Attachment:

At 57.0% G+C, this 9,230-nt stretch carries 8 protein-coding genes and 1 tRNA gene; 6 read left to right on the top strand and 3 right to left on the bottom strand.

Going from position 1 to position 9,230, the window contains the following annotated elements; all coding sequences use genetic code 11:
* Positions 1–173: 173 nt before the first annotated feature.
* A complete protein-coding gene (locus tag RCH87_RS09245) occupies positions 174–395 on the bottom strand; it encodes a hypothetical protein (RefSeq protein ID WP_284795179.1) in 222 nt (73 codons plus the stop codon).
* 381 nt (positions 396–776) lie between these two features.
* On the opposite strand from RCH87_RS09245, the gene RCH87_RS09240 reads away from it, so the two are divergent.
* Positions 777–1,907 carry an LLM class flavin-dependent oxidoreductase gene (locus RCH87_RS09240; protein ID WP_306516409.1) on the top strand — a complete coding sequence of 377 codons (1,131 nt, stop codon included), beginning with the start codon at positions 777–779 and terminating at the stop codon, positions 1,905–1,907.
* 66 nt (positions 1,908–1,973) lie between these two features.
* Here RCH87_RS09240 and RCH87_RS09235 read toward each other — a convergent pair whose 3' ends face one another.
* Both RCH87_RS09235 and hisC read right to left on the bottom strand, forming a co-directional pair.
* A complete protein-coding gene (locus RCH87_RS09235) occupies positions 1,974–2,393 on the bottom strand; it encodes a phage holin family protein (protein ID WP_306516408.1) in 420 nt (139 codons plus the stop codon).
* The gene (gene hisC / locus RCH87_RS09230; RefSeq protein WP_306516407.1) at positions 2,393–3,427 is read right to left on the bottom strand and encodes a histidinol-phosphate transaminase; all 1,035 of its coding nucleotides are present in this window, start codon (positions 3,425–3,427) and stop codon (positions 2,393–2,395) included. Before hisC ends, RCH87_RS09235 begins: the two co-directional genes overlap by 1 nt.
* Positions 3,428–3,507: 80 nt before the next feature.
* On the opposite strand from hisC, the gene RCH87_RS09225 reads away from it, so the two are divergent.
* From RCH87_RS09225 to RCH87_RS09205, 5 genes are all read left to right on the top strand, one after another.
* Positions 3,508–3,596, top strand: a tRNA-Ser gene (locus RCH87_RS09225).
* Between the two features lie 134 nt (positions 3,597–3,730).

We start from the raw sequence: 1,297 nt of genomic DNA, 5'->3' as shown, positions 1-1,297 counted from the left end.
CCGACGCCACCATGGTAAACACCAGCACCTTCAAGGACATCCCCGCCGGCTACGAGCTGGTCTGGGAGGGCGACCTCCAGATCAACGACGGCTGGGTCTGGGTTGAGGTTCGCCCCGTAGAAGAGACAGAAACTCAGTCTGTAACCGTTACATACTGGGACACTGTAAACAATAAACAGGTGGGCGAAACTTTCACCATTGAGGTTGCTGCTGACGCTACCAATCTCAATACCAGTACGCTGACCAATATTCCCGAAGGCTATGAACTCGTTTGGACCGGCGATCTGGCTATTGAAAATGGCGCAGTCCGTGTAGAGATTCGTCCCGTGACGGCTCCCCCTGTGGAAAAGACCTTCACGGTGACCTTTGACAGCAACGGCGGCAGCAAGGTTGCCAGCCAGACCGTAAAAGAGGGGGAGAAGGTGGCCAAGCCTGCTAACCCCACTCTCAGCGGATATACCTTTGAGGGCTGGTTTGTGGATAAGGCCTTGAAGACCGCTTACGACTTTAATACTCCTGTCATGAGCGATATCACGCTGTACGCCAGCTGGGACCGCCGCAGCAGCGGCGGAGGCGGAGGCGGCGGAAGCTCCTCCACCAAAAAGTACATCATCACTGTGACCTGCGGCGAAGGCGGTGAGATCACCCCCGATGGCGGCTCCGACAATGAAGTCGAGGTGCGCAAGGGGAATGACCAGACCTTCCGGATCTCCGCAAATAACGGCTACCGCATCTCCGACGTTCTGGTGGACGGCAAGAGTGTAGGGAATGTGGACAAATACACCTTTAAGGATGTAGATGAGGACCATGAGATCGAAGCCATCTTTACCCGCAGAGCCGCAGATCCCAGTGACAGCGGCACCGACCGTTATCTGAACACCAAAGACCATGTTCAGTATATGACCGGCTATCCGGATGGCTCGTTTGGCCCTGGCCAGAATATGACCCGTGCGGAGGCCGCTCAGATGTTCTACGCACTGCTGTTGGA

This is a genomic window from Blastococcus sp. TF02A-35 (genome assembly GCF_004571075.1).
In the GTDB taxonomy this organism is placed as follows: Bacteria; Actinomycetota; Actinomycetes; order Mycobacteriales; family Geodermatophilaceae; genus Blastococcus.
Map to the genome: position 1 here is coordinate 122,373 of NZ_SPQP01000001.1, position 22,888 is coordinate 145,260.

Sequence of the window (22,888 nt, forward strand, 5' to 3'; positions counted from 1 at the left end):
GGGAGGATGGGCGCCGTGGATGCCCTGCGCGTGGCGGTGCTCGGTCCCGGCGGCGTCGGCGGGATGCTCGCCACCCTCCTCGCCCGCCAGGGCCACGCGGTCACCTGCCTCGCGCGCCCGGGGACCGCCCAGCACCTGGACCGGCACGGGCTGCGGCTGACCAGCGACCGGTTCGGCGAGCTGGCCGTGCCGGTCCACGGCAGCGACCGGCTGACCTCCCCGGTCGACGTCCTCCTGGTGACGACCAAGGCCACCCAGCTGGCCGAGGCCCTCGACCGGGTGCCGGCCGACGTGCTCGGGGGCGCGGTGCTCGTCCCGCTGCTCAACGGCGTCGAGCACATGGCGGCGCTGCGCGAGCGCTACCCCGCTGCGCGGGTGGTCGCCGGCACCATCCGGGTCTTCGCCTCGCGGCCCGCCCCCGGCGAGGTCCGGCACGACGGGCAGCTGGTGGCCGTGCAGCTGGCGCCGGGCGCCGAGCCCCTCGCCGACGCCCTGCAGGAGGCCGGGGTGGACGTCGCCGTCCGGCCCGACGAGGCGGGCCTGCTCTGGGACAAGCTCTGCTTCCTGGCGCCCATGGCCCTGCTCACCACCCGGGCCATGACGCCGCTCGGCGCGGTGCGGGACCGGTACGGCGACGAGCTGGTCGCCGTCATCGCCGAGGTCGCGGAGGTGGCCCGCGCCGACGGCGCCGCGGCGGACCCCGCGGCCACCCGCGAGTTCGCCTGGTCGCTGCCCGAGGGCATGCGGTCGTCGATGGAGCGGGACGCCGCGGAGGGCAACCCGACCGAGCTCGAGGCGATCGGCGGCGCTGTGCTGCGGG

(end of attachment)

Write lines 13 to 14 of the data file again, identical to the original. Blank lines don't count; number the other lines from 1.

* Positions 3,428–3,507: 80 nt before the next feature.
* On the opposite strand from hisC, the gene RCH87_RS09225 reads away from it, so the two are divergent.